The structured products market is still in its youth, but it is no longer a child. Consequently, there are some unfortunate consequences for product providers and potential benefits for investors. Any complex financial instrument is only ever produced at a premium by banks. And that means higher fees. You don't always see these fees, but you do hear that they are embedded in the structuring. This is all well and good, and everyone needs to be paid for the work they do and the risks they take.
However simply you breakdown and classify structured products, they involve more work than a corporate bond or a share issue.
But not being a kid means that things such as fees are eroded as the techniques of creating products become commoditised. In addition, simpler and vanilla products demand less financial technology. Moreover, those in the business pass on their wares and expertise to other, 'cheaper' financial technicians. The pay is less because the expertise is no longer unique.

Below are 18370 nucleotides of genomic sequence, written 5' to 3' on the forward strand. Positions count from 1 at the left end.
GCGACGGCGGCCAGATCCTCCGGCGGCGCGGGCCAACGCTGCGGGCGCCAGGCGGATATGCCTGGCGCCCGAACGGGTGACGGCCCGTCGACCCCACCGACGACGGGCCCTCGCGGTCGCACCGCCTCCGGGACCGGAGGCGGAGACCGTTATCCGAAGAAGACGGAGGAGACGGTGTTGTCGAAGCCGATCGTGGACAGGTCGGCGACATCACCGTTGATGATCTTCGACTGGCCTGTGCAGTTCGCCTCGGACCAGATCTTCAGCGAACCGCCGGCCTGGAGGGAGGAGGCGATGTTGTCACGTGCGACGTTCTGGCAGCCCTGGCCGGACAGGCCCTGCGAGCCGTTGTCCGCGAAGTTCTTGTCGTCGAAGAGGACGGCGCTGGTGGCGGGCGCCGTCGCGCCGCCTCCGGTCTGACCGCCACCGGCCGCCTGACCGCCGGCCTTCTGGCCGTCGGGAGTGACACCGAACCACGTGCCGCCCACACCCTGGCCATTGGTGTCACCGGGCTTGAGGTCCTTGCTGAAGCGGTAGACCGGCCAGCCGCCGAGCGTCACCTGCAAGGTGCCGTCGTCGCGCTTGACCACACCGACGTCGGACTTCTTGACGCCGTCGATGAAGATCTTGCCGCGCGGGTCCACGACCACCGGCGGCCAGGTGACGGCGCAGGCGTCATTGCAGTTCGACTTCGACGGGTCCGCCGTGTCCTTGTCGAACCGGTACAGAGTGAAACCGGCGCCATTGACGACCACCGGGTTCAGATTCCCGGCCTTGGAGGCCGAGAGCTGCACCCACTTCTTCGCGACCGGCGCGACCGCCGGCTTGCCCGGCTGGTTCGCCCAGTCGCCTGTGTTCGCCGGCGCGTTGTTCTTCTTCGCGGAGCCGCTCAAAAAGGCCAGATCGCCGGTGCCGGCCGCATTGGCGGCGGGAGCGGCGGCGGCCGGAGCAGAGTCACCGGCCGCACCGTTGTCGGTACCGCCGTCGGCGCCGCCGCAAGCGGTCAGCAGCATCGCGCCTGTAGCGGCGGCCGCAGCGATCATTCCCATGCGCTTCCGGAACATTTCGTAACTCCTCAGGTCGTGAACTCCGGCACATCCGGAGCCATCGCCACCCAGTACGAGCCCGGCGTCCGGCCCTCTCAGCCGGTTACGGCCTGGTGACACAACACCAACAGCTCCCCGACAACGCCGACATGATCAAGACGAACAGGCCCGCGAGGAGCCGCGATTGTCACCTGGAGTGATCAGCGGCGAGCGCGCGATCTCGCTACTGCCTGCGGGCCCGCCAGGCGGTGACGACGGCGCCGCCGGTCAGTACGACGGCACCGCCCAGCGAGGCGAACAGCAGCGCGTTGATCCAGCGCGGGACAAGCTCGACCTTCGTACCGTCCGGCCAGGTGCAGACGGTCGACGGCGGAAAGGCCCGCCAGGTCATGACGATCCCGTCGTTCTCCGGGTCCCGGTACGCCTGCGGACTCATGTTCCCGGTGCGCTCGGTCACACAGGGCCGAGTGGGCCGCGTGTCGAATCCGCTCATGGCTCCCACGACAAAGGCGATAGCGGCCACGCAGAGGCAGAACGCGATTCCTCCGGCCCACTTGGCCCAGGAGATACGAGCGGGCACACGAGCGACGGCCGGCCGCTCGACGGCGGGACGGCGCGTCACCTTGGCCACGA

Another crucial driver behind lower fees for structurers is the sudden awareness that distributors are taking some of the rap for the carnage inflicted by the default of Lehman Brothers. Distributors have generally taken a back seat when it comes to making good on deals they have sold that have subsequently gone bad. This is not always the case, and each circumstance tends to be relatively unique, but it is fair to say that the issuer of the product is often the first port of call when things do not work out as promised.
With the markets so ravaged by crisis, and with distributors in Singapore and Switzerland starting to recognise their role in dealing with moral hazard, it must be time to take the more familiar products and offer them on a cheaper basis. No-one wants to take lower fees, but that's what happens when markets develop. Providers will still make good money, and so they should. But they need to recognise that they, as well as the structured products market, are maturing, with all that entails.
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